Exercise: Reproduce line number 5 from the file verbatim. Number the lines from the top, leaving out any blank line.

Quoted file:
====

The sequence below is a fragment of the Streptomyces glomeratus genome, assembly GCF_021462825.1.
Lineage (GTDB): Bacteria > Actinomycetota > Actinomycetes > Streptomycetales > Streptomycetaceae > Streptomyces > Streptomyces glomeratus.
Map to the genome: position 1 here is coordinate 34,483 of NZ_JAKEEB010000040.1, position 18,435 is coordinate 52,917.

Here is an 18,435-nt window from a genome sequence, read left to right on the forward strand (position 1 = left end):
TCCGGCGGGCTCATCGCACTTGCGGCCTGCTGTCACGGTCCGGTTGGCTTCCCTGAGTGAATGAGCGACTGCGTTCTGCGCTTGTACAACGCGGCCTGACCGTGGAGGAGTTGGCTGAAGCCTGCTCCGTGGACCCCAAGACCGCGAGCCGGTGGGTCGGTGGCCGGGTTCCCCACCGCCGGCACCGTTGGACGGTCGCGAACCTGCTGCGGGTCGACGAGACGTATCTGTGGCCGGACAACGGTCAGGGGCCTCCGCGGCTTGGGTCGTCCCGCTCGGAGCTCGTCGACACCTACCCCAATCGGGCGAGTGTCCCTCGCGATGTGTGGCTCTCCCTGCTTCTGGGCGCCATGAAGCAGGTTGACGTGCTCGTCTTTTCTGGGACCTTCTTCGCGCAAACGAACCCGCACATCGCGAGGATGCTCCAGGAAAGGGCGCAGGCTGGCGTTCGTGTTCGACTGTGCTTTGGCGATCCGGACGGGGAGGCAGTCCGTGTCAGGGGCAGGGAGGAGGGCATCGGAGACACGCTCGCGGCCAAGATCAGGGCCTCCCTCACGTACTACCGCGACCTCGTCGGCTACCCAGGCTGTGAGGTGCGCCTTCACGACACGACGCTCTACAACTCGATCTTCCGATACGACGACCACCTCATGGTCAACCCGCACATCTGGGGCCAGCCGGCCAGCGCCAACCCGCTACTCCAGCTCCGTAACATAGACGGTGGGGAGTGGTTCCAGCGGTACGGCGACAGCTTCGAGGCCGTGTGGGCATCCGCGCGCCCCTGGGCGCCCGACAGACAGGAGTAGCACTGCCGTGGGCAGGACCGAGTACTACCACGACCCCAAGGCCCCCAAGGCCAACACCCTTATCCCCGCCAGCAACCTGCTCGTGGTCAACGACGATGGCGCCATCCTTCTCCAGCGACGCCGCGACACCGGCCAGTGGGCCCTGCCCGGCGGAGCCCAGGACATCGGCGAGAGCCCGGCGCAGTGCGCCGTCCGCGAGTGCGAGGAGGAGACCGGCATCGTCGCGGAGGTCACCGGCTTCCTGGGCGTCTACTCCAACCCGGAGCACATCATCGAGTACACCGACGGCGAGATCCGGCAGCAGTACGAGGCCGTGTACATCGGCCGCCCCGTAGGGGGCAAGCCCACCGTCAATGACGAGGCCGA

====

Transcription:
TCCGGCGGGCTCATCGCACTTGCGGCCTGCTGTCACGGTCCGGTTGGCTTCCCTGAGTGAATGAGCGACTGCGTTCTGCGCTTGTACAACGCGGCCTGACCGTGGAGGAGTTGGCTGAAGCCTGCTCCGTGGACCCCAAGACCGCGAGCCGGTGGGTCGGTGGCCGGGTTCCCCACCGCCGGCACCGTTGGACGGTCGCGAACCTGCTGCGGGTCGACGAGACGTATCTGTGGCCGGACAACGGTCAGGGGCCTCCGCGGCTTGGGTCGTCCCGCTCGGAGCTCGTCGACACCTACCCCAATCGGGCGAGTGTCCCTCGCGATGTGTGGCTCTCCCTGCTTCTGGGCGCCATGAAGCAGGTTGACGTGCTCGTCTTTTCTGGGACCTTCTTCGCGCAAACGAACCCGCACATCGCGAGGATGCTCCAGGAAAGGGCGCAGGCTGGCGTTCGTGTTCGACTGTGCTTTGGCGATCCGGACGGGGAGGCAGTCCGTGTCAGGGGCAGGGAGGAGGGCATCGGAGACACGCTCGCGGCCAAGATCAGGGCCTCCCTCACGTACTACCGCGACCTCGTCGGCTACCCAGGCTGTGAGGTGCGCCTTCACGACACGACGCTCTACAACTCGATCTTCCGATACGACGACCACCTCATGGTCAACCCGCACATCTGGGGCCAGCCGGCCAGCGCCAACCCGCTACTCCAGCTCCGTAACATAGACGGTGGGGAGTGGTTCCAGCGGTACGGCGACAGCTTCGAGGCCGTGTGGGCATCCGCGCGCCCCTGGGCGCCCGACAGACAGGAGTAGCACTGCCGTGGGCAGGACCGAGTACTACCACGACCCCAAGGCCCCCAAGGCCAACACCCTTATCCCCGCCAGCAACCTGCTCGTGGTCAACGACGATGGCGCCATCCTTCTCCAGCGACGCCGCGACACCGGCCAGTGGGCCCTGCCCGGCGGAGCCCAGGACATCGGCGAGAGCCCGGCGCAGTGCGCCGTCCGCGAGTGCGAGGAGGAGACCGGCATCGTCGCGGAGGTCACCGGCTTCCTGGGCGTCTACTCCAACCCGGAGCACATCATCGAGTACACCGACGGCGAGATCCGGCAGCAGTACGAGGCCGTGTACATCGGCCGCCCCGTAGGGGGCAAGCCCACCGTCAATGACGAGGCCGA